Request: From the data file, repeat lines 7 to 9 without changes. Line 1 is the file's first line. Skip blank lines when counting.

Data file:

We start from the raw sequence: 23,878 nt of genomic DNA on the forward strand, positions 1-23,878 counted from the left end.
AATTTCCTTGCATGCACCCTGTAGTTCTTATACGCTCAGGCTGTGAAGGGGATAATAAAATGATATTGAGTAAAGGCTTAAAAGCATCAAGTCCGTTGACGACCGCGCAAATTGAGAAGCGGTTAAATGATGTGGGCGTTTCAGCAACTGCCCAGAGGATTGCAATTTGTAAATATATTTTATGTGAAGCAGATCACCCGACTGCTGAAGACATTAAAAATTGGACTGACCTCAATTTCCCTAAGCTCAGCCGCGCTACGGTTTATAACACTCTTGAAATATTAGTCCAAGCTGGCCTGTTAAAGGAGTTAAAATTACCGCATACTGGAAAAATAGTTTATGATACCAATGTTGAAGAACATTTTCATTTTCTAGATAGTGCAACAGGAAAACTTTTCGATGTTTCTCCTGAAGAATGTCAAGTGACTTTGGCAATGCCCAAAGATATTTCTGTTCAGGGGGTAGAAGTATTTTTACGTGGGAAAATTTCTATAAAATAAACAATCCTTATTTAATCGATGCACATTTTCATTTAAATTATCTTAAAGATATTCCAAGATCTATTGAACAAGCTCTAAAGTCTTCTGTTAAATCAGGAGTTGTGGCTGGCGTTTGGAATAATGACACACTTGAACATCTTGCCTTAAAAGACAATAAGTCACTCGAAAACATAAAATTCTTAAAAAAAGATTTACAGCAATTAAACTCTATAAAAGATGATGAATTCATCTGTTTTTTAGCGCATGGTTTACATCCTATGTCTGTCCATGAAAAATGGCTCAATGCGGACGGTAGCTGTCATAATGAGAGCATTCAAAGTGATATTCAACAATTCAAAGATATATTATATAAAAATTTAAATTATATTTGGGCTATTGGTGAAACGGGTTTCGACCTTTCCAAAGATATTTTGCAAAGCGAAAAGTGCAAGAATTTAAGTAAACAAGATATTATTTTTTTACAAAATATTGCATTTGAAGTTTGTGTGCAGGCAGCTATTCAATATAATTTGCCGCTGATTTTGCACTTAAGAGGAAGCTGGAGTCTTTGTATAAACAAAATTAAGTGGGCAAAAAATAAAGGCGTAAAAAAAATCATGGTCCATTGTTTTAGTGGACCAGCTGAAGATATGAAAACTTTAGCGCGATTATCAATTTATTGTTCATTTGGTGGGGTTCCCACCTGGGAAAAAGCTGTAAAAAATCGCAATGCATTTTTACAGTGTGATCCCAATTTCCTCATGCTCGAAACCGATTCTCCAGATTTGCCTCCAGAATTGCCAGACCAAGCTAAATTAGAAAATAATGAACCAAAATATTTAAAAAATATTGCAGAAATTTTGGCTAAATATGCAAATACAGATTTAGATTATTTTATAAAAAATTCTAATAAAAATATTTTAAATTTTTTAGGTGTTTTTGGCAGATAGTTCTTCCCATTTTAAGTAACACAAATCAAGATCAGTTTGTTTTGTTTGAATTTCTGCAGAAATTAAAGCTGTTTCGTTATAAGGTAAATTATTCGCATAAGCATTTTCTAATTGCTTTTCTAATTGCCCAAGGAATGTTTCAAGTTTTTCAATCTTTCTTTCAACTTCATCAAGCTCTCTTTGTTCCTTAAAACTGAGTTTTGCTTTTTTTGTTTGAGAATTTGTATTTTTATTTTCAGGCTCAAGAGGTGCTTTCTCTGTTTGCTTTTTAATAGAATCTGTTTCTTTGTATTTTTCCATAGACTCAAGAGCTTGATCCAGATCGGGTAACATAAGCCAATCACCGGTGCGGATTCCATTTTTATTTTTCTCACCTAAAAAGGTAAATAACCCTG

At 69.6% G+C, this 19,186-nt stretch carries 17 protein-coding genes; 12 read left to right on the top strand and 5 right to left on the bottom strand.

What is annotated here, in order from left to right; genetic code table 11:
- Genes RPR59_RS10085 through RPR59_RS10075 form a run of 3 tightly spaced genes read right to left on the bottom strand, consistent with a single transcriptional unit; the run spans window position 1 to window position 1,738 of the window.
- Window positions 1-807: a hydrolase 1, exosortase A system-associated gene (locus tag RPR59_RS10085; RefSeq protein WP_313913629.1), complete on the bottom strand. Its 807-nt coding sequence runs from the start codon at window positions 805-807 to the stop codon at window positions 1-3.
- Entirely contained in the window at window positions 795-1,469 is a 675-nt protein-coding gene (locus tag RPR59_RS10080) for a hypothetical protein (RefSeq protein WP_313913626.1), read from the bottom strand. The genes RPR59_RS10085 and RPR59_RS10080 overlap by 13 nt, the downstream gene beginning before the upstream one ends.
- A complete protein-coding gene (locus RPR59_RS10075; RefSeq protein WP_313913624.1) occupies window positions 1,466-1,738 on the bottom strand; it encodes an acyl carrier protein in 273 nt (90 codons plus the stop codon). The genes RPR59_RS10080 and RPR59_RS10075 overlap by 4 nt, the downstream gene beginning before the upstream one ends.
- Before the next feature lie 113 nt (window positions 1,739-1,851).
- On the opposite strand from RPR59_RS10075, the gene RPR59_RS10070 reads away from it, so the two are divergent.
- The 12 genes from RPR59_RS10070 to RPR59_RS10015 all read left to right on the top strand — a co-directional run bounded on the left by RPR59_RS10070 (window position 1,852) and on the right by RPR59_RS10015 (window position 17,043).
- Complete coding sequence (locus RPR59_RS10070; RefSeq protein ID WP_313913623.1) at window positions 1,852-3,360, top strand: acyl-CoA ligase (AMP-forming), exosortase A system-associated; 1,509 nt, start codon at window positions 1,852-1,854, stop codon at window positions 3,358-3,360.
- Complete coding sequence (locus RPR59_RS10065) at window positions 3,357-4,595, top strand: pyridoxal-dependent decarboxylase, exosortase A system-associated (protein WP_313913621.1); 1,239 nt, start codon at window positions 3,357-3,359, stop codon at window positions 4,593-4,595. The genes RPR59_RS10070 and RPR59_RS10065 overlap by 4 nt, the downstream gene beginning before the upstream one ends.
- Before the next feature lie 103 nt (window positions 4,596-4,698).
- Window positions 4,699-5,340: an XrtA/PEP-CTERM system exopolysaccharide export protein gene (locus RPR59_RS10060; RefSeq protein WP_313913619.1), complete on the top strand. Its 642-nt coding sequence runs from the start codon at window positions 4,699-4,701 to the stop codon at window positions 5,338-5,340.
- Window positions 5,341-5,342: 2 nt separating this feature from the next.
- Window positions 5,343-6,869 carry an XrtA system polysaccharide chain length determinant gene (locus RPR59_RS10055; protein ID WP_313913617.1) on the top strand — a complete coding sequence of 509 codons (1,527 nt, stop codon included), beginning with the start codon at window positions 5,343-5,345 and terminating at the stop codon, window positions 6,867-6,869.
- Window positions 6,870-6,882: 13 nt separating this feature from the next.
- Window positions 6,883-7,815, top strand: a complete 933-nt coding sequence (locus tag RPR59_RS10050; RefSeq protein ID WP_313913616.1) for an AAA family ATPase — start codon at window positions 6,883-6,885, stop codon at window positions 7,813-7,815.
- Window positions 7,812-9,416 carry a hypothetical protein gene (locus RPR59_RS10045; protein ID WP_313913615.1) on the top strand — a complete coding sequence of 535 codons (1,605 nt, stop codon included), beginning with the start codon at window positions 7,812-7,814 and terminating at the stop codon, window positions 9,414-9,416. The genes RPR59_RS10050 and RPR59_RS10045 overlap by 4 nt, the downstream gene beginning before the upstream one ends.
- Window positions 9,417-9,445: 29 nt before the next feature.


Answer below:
- Entirely contained in the window at window positions 795-1,469 is a 675-nt protein-coding gene (locus tag RPR59_RS10080) for a hypothetical protein (RefSeq protein WP_313913626.1), read from the bottom strand. The genes RPR59_RS10085 and RPR59_RS10080 overlap by 13 nt, the downstream gene beginning before the upstream one ends.
- A complete protein-coding gene (locus RPR59_RS10075; RefSeq protein WP_313913624.1) occupies window positions 1,466-1,738 on the bottom strand; it encodes an acyl carrier protein in 273 nt (90 codons plus the stop codon). The genes RPR59_RS10080 and RPR59_RS10075 overlap by 4 nt, the downstream gene beginning before the upstream one ends.
- Before the next feature lie 113 nt (window positions 1,739-1,851).